Definition of knockabout in English:

knockabout

Line breaks: knock|about
Pronunciation: /ˈnɒkəbaʊt
 
/

adjective

1Denoting rough, slapstick comedy.
More example sentences
  • The mood can shift from knockabout comedy to taut thriller in a heartbeat, which keeps the viewer from becoming complacent: One never knows what the film is going to do next.
  • It takes something close to idiocy to think that Shaw's comedy Arms and the Man can be played as knockabout farce.
  • If this sounds like an unlikely subject for knockabout comedy, it is, but Booker prize winner DBC Pierre almost pulls it off.
2(Of clothes) suitable for rough use.

noun

Back to top  
1A rough, slapstick comic performance.
More example sentences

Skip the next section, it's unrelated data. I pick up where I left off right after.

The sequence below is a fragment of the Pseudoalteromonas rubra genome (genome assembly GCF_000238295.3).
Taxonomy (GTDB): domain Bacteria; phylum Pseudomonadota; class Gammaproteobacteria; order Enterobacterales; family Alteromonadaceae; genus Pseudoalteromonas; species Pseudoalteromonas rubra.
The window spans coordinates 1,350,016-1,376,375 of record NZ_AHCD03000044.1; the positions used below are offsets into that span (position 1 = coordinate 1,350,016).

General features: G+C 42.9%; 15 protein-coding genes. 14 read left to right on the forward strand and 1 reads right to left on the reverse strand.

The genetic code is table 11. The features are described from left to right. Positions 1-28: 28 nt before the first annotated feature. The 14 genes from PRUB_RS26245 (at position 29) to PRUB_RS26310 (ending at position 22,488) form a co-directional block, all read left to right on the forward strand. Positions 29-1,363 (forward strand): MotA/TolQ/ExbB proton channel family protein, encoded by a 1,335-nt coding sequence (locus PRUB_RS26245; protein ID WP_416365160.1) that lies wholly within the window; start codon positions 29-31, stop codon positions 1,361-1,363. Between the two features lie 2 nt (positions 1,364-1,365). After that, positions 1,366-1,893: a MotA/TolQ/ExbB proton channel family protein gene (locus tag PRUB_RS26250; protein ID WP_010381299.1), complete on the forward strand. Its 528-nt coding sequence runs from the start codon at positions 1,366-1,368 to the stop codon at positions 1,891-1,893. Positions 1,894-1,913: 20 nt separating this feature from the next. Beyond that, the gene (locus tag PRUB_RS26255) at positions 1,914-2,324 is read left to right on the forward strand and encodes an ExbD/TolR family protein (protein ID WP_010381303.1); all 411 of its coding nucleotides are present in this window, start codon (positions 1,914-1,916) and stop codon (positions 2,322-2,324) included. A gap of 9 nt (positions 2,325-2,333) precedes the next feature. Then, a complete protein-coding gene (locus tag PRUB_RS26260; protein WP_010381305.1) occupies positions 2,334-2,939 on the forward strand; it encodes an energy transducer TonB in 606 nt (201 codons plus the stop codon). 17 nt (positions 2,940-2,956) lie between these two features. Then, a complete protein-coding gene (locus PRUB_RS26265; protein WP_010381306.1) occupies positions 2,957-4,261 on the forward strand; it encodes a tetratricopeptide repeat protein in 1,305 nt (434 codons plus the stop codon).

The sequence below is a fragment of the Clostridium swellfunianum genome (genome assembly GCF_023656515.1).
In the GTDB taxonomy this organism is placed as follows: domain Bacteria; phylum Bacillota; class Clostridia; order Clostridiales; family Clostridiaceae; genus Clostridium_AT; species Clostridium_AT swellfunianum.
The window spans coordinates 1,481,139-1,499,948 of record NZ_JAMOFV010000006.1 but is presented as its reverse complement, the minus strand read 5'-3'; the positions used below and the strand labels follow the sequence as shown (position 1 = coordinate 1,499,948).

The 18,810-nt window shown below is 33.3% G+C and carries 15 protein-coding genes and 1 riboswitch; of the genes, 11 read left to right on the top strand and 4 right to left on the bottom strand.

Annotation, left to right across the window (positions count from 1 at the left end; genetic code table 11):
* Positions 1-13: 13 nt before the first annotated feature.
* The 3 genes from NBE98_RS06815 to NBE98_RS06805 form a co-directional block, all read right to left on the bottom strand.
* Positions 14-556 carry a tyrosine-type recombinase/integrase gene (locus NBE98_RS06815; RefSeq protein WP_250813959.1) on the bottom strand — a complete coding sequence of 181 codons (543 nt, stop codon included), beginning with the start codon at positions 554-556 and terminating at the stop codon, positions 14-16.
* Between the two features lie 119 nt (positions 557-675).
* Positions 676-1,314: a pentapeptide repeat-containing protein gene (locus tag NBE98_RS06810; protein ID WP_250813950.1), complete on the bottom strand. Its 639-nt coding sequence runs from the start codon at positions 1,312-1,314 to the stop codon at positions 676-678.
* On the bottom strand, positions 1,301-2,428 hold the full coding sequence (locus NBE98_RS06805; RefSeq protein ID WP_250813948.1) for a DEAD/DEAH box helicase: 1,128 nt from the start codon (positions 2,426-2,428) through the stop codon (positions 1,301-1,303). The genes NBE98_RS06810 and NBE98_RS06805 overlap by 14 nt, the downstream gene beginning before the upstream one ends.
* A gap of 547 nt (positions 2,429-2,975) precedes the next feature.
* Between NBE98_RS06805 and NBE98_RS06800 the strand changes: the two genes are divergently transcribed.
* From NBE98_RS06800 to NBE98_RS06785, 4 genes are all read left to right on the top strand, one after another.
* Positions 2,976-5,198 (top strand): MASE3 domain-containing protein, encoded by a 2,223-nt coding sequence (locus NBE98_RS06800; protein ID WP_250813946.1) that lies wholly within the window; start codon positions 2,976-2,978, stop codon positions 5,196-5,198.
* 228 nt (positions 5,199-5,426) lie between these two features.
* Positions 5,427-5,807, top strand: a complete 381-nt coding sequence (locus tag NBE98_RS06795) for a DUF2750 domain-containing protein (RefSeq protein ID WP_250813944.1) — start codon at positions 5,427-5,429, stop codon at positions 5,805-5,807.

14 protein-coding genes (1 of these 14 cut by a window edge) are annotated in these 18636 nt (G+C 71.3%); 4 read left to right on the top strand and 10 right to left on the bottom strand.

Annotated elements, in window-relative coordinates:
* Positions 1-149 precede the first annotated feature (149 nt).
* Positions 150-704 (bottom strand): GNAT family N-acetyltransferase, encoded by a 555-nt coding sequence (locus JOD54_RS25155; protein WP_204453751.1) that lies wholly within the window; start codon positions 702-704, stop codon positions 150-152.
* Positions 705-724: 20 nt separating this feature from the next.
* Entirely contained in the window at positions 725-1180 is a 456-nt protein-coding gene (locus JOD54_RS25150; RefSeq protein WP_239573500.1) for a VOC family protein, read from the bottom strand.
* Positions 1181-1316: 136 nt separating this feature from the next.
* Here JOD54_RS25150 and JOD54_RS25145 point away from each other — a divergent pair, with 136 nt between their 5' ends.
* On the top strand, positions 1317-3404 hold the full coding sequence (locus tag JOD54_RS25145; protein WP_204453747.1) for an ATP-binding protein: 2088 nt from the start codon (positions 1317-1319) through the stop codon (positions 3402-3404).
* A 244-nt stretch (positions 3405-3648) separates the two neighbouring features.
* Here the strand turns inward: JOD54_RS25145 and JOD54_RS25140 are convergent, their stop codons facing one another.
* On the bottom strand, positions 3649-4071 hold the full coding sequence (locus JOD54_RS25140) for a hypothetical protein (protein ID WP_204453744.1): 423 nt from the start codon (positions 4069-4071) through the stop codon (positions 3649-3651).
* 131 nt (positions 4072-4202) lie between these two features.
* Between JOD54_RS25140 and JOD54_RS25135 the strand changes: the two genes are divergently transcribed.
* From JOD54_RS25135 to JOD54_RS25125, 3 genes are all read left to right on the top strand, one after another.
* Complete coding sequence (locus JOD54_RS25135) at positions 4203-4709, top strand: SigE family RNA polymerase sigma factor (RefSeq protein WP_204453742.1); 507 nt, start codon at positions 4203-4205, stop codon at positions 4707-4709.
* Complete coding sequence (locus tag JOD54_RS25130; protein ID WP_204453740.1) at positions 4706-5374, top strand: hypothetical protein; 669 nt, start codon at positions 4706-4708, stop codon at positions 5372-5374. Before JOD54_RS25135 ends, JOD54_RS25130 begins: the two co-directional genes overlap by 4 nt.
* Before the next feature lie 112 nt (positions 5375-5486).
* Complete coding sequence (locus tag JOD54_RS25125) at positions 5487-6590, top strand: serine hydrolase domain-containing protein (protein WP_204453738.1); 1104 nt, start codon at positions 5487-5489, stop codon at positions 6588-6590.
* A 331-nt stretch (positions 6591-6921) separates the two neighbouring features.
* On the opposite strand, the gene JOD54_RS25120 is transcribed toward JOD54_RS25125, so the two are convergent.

• Now, at one level this is all harmless political knockabout.
  • It is a fairy tale with links at various points to The Magic Flute, though there is less knockabout and more gentle humour in Henze's comedy.
  • Behind the day's knockabout lay serious politicking over both policy and personalities.
2US A tramp.
3Australian/NZ A farm or station handyman.
More example sentences
  • As the film opens, Jake Gyllenhaal's Jack and Heath Ledger's Ennis are two ordinary-enough knockabouts hired to herd sheep in Wyoming in the summer of 1963.
4North American A small yacht or dinghy.

Definition of knockabout in:

Get more from Oxford Dictionaries

Subscribe to remove adverts and access premium resources

Word of the day internecine
Pronunciation: ˌɪntəˈniːsʌɪn
adjective
destructive to both sides in a conflict